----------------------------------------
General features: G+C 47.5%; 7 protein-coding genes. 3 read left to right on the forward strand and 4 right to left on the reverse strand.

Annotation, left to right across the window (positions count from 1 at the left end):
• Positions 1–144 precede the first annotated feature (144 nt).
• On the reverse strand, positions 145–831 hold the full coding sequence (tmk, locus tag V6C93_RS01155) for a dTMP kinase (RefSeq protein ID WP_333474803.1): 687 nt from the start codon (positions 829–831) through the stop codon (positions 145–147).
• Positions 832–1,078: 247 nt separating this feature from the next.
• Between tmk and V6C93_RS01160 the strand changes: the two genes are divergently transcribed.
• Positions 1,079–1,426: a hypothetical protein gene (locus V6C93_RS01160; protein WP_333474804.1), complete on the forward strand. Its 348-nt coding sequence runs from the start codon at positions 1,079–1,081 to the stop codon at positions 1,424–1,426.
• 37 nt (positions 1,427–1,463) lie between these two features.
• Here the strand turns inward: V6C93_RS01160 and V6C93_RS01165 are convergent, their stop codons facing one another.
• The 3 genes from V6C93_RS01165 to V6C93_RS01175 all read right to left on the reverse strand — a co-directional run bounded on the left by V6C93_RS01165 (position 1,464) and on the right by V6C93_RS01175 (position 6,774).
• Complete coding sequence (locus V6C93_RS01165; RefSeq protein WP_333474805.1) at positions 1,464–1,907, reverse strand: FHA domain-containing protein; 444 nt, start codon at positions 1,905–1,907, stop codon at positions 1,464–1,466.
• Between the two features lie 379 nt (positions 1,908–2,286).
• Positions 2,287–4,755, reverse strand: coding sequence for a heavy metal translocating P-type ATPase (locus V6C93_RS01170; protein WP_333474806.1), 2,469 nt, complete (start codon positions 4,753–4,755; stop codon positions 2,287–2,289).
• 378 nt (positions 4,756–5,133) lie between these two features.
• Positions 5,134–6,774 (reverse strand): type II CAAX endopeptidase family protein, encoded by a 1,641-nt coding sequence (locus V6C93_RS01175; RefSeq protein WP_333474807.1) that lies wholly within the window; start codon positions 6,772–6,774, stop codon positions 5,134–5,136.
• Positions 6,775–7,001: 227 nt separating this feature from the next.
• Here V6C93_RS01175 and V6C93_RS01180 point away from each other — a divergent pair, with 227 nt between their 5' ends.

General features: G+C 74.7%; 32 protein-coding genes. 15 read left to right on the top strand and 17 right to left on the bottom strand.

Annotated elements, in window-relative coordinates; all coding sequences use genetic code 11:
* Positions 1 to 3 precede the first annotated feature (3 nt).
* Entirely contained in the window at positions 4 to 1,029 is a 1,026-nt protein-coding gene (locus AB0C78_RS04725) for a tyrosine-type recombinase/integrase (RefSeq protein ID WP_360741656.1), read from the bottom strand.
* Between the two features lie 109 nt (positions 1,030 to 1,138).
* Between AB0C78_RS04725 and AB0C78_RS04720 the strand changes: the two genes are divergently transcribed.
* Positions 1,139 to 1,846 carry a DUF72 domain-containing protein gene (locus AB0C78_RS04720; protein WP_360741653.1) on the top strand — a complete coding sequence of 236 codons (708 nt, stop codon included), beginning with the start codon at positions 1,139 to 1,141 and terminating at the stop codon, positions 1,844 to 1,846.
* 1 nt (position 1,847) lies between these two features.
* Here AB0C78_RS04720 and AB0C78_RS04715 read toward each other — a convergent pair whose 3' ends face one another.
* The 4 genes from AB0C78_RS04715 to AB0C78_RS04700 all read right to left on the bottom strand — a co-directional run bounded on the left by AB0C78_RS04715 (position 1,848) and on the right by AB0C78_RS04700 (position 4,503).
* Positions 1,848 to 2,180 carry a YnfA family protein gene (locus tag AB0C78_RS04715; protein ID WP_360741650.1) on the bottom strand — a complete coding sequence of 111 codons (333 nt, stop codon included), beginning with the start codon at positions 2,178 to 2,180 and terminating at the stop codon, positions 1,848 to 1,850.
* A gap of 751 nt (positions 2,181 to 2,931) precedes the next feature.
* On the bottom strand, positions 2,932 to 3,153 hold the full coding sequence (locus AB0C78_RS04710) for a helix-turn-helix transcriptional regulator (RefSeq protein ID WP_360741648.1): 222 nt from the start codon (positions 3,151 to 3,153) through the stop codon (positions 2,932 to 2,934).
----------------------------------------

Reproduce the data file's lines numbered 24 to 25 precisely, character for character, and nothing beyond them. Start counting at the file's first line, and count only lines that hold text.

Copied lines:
* Positions 1,139 to 1,846 carry a DUF72 domain-containing protein gene (locus AB0C78_RS04720; protein WP_360741653.1) on the top strand — a complete coding sequence of 236 codons (708 nt, stop codon included), beginning with the start codon at positions 1,139 to 1,141 and terminating at the stop codon, positions 1,844 to 1,846.
* 1 nt (position 1,847) lies between these two features.